WesternHorseman

Horse Grooming Services Billings MT

Local resource for horse grooming in Billings. Includes detailed information on local businesses that provide access to horse groomers, as well as advice and content on animal grooming, pet care, horse brushes, and horse auctions.

K-9 Cottage Pet Grooming
(406) 248-1440
928 Broadwater Ave Suite F
Billings, MT
Description
We offer the best care and loving environment in the Billings MT area. We offer full service dog and cat grooming in a very clean, loving, and comfortable environment. We groom dogs on Tues - Sat and cats on Mon, Wed, and Fri by appointment. We are open 9:00am - 6:00pm.

Shaggy Dog Pet Grooming
(406) 256-3408
1414 Main Street
Billings, MT
Description
Shaggy Dog Pet Grooming is owned and operated by Andrew and Jessica Cummings of Billings, MT. They are located in the Heights. Shaggy Dog Pet Grooming has been in operation for 10 years. In-home boarding services are available for your summer vacations. Feel free to call or email them anytime for appointments or inquiries. Open Tuesday-Saturday, 9 a.m. to last dog finished! Business phone: 1-406-256-3408 Email: prague776@wwdb.org

Big Sky Pet Center
(406) 652-6526
7565 Entryway Dr
Billings, MT
 
Dog Gone Grooming
(406) 656-1389
2160 Central Ave
Billings, MT
 
Granite Peak Veterinary Hospital
(406) 655-1133
1450 Country Manor Blvd
Billings, MT
 
Equus and Paws,L.L.C
(406) 670-2641
2059 Broadwater Suite D
Billings, MT
Description
Equus is a professional grooming shop specializing in equine sports and canine massage. We also offer holistic dog food toys and treats.

Doggy Doos Pet Grooming
(406) 254-7016
224 Grand Ave
Billings, MT
 
All Breed Grooming
(406) 656-6282
2342 Grand Ave
Billings, MT
 
PetSmart
(406) 656-2309
2510 KING AVENUE WEST
BILLINGS, MT

Data Provided By:
Bark Ave Pet Grooming
(406) 259-5305
1111 Main St
Billings, MT
 
Data Provided By:

Pre-Purchase Evaluation Process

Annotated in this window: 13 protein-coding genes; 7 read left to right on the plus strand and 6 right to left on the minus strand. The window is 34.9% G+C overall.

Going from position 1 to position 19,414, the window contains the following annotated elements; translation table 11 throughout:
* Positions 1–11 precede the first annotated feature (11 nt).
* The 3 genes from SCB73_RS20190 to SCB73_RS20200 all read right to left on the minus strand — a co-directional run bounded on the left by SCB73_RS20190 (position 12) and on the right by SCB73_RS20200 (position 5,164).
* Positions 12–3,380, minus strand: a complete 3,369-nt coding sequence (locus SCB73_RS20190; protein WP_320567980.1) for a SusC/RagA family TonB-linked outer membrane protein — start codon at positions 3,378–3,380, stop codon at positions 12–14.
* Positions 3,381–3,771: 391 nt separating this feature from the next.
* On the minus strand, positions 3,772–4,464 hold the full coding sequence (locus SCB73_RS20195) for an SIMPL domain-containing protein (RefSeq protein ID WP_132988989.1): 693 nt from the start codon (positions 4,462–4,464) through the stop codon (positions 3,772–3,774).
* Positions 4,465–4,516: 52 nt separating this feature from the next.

1. Start at the tip of the horse's nose, putting hands on every single part of the horse's body. Note to a scribe or assistant any variants from normal.

2. Evaluate eyes, ears, nose, throat, lungs, heart, and skin using appropriate tools. Pay particular attention to the joints, feet, and legs of performance horses.

3. Repeat step 2.

4. Draw blood for initial blood counts of the horse at rest. Evaluate profile for liver and kidney function, red and white cell count, muscle enzymes, and any other checks the buyer requests.

5. Weigh the horse. Measure the horse. Document markings.

6. Move to the 100-foot, firm-surfaced, covered longing pen. Longe horse in a specific gait sequence for 12 to 15 minutes, or longer if the horse is an endurance prospect. Listen to heart and lungs again. Draw second blood sample to measure red blood cell counts and hemoglobin, comparing the at exercise profile to the at rest profile.

7. Conduct flexion tests on all joints, grading each joint on each limb separately. The horse is trotted from and to the veterinarian after holding the isolated joint for one minute. The veterinarian will note a score of 0 to 5 at five points of the trot cycle, resulting in an ideal (but rare) score of 00000 (a sound horse).

8. Reattach the longe line and send the horse around again for another 10 to 12 minutes in a specific gait sequence to gauge soundness during extended work.

9. If appropriate, saddle or harness the horse and watch a performance sessio...

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Take Off the Edge


In the September 2004 Western Horseman print feature "Defensive Care," Indiana equine practitioner Timothy Bartlett, D.V.M., offers advice on preventing lower-leg injuries in performance horses. Two of his tips are to properly condition and warm up your horse.

Longeing is a common technique used to work the fresh off horses and to get horses in shape. What you might not realize, however, is that out-of-control longeing - whether the horse is on or off a line - can cause body misalignments, such as canted shoulders and hips, which strains leg tissues and puts a horse at risk for losing his balance and injuring himself.

In this online bonus, Bartlett explains how to bit up your horse and work him in a controlled manner from the ground. His technique also enhances your handle on a horse when you're ready to ride.

Saddle your horse and bridle him with snaffle bit. Place a rein on each bit ring and tie the reins to the saddle horn at a point they make light contact with your horse's mouth. This encourages him to flex at the poll, round his back and drive off his hindquarters for collected movement.


Next, run a 30-foot lariat through the left bit ring, over your horse's poll and down through the right bit ring, and snap it to itself, as shown in Photos 1 and 2. This configuration enhances your control, plus helps keep your horse balanced as he moves, thereby reducing strains and injury.

Longe your horse in a safe enclosure, such as a corral or round pen, b...

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